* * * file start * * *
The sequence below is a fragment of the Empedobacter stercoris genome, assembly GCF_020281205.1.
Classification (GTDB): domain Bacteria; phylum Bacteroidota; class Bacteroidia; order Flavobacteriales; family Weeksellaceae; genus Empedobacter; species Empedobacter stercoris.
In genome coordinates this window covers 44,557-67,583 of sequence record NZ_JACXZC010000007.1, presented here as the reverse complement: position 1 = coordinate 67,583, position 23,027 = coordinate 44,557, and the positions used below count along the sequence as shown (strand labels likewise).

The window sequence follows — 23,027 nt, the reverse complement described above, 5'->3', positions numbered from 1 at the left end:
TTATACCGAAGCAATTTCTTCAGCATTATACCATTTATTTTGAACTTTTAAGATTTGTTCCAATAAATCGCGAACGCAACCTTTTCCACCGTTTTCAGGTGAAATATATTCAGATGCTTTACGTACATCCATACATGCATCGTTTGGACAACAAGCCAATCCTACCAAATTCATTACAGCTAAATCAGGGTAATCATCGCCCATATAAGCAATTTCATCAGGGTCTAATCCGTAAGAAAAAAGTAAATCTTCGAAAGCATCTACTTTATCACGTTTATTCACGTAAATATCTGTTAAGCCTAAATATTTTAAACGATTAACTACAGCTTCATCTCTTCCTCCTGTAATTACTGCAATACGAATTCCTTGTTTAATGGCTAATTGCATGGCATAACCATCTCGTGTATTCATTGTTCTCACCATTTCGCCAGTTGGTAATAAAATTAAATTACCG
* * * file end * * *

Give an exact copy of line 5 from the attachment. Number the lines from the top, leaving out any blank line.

TTATACCGAAGCAATTTCTTCAGCATTATACCATTTATTTTGAACTTTTAAGATTTGTTCCAATAAATCGCGAACGCAACCTTTTCCACCGTTTTCAGGTGAAATATATTCAGATGCTTTACGTACATCCATACATGCATCGTTTGGACAACAAGCCAATCCTACCAAATTCATTACAGCTAAATCAGGGTAATCATCGCCCATATAAGCAATTTCATCAGGGTCTAATCCGTAAGAAAAAAGTAAATCTTCGAAAGCATCTACTTTATCACGTTTATTCACGTAAATATCTGTTAAGCCTAAATATTTTAAACGATTAACTACAGCTTCATCTCTTCCTCCTGTAATTACTGCAATACGAATTCCTTGTTTAATGGCTAATTGCATGGCATAACCATCTCGTGTATTCATTGTTCTCACCATTTCGCCAGTTGGTAATAAAATTAAATTACCG